(i) a. He hasn't got any money; you haven't got any wool.
b. Has he got any money; have you got any wool?


Exercises and problems

Exercise 6.1

Using the grammar tool in
verb movement, build structures for the Middle English sentences in (1).

A note on spelling: u and v were used interchangeably in Middle English.

The data raise certain issues beyond the ones concerning verb movement. For instance, is never before a constituent? Is such a determiner or an adjective? What about numerals? Solve the issues as best you can, and briefly describe the issues and justify your solutions. Assume that you can bring evidence from Modern English (or other languages, for that matter) to bear on the structures you are building for the Middle English sentences.

(1) a.   Engist knew neuer before +tat lande
'Engist never before knew that land.'
b.   she saide she had neuer company of man worldely
'She said that she never had the company of any worldly man.'
c.   Seynt Edmond vsyd euer after that prayer to his lyvys ende
'Saint Edmund afterwards always used that prayer till the end of his life.'
d.   sche had euyr mech tribulacyon tyl sche cam to Iherusalem
'She always had much tribulation till she came to Jerusalem.'
e.   I knewe never such two knyghtes
'I never knew two such knights.'
f.   thes two gyauntes dredde never knyght but you
'These two giants never feared any knight but you.'

Exercise 6.2

So-called mandative verbs, such as require and suggest (but not say or think), take subjunctive complement clauses.

(1) a. I will require that he { come, *comes, *came. }
b. I required that he { come, *comes, *came. }

The structure for the grammatical alternative in (1a) is given in (2).

(2)    

Is the subjunctive element that heads these complement clauses a silent tense element or a silent modal (corresponding roughly to should)? Explain. Take into account the facts in (1) and (3), the results of negating the complement clauses in (1) and (3), and any other facts that you find relevant.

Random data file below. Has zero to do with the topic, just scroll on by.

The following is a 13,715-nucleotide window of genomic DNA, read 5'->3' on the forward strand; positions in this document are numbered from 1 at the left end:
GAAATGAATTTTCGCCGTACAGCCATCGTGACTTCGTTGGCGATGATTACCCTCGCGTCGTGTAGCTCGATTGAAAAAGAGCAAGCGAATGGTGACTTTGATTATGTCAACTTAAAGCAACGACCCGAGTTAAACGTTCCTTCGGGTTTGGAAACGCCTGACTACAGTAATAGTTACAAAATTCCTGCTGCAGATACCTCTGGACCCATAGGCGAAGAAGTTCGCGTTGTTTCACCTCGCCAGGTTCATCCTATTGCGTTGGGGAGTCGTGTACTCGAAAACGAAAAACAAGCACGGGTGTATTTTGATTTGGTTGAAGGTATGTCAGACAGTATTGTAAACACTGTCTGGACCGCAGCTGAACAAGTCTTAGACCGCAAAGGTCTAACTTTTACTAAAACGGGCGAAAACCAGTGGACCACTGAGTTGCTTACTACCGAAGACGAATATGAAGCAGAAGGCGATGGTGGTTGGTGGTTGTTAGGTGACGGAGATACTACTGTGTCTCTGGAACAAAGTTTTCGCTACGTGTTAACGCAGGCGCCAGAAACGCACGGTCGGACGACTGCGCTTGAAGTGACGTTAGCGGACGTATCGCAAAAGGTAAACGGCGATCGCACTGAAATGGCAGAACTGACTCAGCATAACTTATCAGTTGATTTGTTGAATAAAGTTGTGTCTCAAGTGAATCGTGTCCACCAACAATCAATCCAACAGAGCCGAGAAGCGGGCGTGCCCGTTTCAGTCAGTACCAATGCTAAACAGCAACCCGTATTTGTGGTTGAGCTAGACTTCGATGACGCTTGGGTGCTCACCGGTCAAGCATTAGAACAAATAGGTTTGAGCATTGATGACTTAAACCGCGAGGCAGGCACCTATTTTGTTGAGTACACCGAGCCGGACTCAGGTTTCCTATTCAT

(3) a. I will say that he { *drive, drives, drove } a Mazda.
b. I said that he { *drive, drives, drove } a Mazda.

Exercise 6.3

A. Using the grammar tool in verb movement, according to which not is a head that takes any syntactic category as its complement, build two structures for (1) that are both consistent with the locality condition on tense lowering discussed in this chapter. (Don't build structures for the material in parentheses.)

(1)     She not only wrote the letter (but she sent it).

B. Now build a structure for (2).

(2)     She didn't only write the letter (but she sent it).

Be sure that the structures you build for (1) and (2) are consistent with the contrast in (3).

(3) a. * She not wrote the letter.
b. She didn't write the letter.

Exercise 6.4

African American English (AAE) distinguishes two instances of be: so-called habitual be, the focus of this exercise, and ordinary be. Both types of be can be used as main verbs or auxiliaries. We pose the exercise after describing the semantic and morphological differences between the two types of be. The data are based on Green 1998.

Habitual be has no counterpart in standard English. It is used to describe situations that are generally true, as illustrated in (1).

(1) a. Main verb   The coffee be nasty at that joint.
'The coffee is always/usually bad at that place.'
b. Auxiliary The baby be sleeping when they call.
'The baby is always/usually sleeping/asleep when they call.'

Ordinary be resembles standard English be in its use.

Unlike be in standard English, ordinary be can be silent in the present tense in AAE, as indicated by the parentheses in (2). In this respect, AAE resembles languages like Hebrew and Russian. Habitual be cannot be silent. We mention these facts for completeness only. For the purposes of the exercise, disregard the silent option.

(2) a. Main verb   This coffee (is) nasty.
'This coffee is bad.' (as a one-time occurrence)
b. Auxiliary   The baby (is) sleeping.
'The baby is sleeping.' (now)

The two types of be also differ morphologically, as shown in (3).


(3)     Ordinary be Habitual be

I am be
you is "
he/she/it " "
we " "
y'all " "
they " "

Given the facts in (1)-(3) and the further fact in (4), take a stab at what the emphatic, negated, and interrogative versions of (1) are. Assume that the grammars of AAE and standard English are identical unless you are forced to assume the contrary by the facts in (1)-(4).